I remember when Mr. Chadwick, my French teacher at Culver Military Academy, told me that in the past tense the past participle agreed with any preceding direct object pronoun. I remember the ferocity with which I set out to memorize that rule. It didn’t help that the terms were foreign to me, but I reasoned that it was indeed a foreign language.
Weeks later, through a sufficient amount of worksheets, I was able to fully grasp the idea about past participles but then Mr. Chadwick, a truly English gentleman who wore tweed even in hot weather, hit me with the être agreement rule. My right brain dominant mind could not handle that one.
I had already learned one rule about participles. Why did I have to learn another. And in this case it was sixteen verbs that could all fit into a house and the agreement was with the subject and not the object. Because it was a different verb. That wrecked my self confidence and I thought I would never learn French but deep down I knew I had to – I just had to.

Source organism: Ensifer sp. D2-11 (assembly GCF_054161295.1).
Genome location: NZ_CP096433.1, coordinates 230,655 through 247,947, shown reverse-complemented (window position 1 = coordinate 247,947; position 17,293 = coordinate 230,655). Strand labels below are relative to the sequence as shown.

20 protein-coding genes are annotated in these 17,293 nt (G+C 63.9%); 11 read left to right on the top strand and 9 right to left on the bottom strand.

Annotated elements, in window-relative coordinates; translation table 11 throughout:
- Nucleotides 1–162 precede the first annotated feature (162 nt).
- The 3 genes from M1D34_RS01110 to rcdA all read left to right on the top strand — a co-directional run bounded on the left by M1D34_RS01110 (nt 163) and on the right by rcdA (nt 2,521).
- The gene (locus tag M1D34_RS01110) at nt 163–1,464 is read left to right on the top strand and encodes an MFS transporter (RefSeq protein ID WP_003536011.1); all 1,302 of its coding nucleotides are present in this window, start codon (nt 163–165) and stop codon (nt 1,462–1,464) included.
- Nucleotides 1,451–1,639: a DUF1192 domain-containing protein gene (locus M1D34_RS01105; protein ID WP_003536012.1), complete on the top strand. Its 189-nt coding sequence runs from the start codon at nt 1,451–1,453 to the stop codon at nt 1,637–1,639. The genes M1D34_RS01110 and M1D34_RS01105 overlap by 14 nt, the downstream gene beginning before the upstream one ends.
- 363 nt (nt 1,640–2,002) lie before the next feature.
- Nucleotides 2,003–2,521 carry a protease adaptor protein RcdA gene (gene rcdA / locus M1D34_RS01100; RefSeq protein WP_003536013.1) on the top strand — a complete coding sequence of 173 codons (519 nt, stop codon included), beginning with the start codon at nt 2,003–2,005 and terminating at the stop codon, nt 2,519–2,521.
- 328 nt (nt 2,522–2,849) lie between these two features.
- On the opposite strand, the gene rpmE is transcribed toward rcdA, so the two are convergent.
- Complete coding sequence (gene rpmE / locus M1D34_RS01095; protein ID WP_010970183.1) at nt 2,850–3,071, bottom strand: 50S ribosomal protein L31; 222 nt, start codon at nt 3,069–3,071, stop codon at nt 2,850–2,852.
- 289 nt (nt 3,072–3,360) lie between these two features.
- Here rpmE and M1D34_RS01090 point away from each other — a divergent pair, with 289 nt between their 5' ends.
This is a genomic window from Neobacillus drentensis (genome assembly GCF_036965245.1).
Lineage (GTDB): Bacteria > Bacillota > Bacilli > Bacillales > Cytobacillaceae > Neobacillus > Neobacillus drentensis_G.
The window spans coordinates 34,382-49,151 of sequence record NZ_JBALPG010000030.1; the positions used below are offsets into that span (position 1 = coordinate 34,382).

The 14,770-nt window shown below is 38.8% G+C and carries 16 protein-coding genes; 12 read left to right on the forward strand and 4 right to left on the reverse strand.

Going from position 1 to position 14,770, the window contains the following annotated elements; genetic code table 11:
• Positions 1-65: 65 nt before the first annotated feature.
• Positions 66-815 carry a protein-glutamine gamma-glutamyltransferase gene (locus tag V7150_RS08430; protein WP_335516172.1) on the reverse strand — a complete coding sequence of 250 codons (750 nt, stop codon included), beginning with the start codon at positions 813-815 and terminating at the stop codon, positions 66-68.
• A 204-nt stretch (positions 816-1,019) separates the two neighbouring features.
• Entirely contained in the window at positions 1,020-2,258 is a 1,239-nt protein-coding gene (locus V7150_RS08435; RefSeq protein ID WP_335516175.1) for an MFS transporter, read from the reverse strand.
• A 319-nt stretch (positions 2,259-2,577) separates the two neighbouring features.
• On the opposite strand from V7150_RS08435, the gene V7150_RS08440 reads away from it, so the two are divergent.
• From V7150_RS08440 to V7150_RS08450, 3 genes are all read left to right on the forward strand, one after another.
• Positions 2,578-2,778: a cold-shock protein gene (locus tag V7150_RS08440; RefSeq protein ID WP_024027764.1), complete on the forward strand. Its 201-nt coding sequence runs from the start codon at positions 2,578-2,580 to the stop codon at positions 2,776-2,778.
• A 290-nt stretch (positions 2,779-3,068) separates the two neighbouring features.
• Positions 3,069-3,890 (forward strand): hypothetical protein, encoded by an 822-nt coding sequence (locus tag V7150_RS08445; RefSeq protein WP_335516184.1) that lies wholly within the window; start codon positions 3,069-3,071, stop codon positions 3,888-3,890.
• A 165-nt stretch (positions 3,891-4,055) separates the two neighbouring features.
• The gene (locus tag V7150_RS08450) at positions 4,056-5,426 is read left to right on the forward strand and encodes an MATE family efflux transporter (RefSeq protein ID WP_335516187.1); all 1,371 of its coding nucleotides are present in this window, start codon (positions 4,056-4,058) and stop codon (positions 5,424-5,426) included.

In the end it all worked out, though, because I was placed in a French 102 class when I arrived at Washington U. in St. Louis after my four years of study with Mr. Chadwick. I was proud of myself that I was not placed into a beginning class.